At the same time the Clark County teachers union held a vote Wednesday night to cut ties with the state and national union, a separate coalition of state and local leaders announced the creation of a new union for Southern Nevada teachers.
With a successful disaffiliation vote, the Clark County Education Association would operate independently from the Nevada State Education Association and the National Education Association. Leaders say touted local control and lower dues in the days leading up the vote.
Multiple calls to local union leaders were not immediately returned as of late Wednesday, and the vote count could not be confirmed. However, multiple sources in the local union told the Review-Journal that the vote to leave the union passed by a large margin.
An email sent to teachers Wednesday night after the disaffiliation vote announced the new union, called the National Education Association of Southern Nevada, and invited teachers to transfer their membership. The new union retains the state and national ties.
“We have heard from hundreds of teachers who want to stay with the NEA and NSEA so we’re going to be providing them with an affiliate that is directly tied to the NEA and NSEA and goes with what’s been going on nationwide,” said Ruben Murillo, executive director of the state union.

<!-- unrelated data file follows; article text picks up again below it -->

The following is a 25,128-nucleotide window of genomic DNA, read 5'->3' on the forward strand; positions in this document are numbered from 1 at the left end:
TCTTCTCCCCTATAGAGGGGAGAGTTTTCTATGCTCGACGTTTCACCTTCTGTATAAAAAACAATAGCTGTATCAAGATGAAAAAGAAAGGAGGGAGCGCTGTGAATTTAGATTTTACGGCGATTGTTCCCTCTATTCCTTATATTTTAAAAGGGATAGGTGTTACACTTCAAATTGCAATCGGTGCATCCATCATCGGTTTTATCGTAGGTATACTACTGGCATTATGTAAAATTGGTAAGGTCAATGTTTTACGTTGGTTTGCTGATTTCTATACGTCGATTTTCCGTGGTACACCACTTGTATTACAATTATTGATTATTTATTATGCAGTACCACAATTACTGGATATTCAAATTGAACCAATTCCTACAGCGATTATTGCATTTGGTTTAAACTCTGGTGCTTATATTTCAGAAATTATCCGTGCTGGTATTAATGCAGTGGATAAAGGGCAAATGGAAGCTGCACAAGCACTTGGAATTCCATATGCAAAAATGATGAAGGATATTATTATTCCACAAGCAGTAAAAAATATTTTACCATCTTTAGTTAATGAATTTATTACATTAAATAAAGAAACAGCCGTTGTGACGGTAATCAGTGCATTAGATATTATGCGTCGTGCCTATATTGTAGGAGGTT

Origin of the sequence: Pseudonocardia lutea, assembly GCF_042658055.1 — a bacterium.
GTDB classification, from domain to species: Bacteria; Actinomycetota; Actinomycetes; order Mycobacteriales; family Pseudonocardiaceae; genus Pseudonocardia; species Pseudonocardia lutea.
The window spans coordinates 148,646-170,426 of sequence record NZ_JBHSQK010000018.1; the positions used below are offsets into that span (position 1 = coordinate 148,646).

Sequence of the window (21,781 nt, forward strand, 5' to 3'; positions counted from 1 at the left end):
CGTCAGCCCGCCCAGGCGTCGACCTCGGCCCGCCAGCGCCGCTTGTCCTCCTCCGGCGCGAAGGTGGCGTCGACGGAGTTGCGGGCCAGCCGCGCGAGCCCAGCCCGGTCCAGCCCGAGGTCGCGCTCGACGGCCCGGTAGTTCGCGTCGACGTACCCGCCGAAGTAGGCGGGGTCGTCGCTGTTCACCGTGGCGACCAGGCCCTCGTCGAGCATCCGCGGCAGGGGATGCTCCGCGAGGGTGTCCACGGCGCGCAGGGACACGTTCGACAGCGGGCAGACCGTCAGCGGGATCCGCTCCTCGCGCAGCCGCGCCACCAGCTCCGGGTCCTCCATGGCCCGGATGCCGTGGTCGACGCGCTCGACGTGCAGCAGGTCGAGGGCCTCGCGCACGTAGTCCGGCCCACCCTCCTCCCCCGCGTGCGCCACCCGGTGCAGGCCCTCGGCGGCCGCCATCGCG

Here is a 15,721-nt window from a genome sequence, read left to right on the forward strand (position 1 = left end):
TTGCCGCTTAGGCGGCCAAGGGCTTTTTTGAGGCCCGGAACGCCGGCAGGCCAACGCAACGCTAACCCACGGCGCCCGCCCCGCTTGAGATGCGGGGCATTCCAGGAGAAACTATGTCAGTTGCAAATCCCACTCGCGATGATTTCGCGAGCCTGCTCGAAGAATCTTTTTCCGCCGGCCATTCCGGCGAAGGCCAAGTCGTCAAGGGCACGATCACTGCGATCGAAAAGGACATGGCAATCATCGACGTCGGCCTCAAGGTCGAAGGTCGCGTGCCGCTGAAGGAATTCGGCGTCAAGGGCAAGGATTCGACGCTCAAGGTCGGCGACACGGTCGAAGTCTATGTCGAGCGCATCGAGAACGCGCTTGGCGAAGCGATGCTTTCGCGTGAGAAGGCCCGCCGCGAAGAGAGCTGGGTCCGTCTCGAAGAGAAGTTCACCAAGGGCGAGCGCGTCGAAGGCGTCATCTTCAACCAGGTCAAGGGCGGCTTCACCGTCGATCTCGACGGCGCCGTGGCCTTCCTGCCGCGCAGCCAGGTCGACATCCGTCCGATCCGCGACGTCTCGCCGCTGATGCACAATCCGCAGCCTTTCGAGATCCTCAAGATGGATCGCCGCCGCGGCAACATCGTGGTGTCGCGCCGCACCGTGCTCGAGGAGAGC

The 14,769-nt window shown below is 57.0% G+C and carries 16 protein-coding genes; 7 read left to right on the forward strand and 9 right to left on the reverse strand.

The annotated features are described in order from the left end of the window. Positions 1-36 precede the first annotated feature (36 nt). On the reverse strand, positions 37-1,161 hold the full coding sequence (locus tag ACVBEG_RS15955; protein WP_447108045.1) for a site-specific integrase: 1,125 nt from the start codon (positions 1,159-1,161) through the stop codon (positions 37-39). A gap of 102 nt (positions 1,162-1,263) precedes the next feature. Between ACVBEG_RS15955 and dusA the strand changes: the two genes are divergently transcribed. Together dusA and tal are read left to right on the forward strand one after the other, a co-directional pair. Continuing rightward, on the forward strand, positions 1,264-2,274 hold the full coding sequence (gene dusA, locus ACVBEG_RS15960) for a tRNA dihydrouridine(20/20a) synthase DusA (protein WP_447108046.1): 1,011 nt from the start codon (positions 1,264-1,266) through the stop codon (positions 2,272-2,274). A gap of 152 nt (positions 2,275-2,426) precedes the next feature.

Conflict came spilling out in the open after the 2017 legislative session, when local and state union leaders disagreed on key pieces of education legislation. Clark County Education Association leaders passed a vote of no confidence in the Nevada State Education Association shortly after the session ended.
In September, the two unions sued each other. The state union alleged the local union was illegally withholding dues, thus breaching its contract. The local union alleged the state union wasn’t being transparent with how the dues were spent, a violation of the contract.
The unions have also come down on different sides of the governor’s primary race, with the local union endorsing Steve Sisolak and the state union favoring Chris Giunchigliani, both Clark County commissioners.
What may have been the final straw for the local union leaders is what they see as a planned hostile takeover of the union, the state’s largest affiliate. An upcoming meeting of the state affiliates will include a vote on new bylaws, which would allow the state union to appoint a “trusteeship” over local unions in the event of corruption or financial malpractice.
The local union will be excluded at that vote — which will take place at the annual NSEA Delegate Assembly in Elko this weekend — because it hasn’t been paying dues as the lawsuits move forward in court.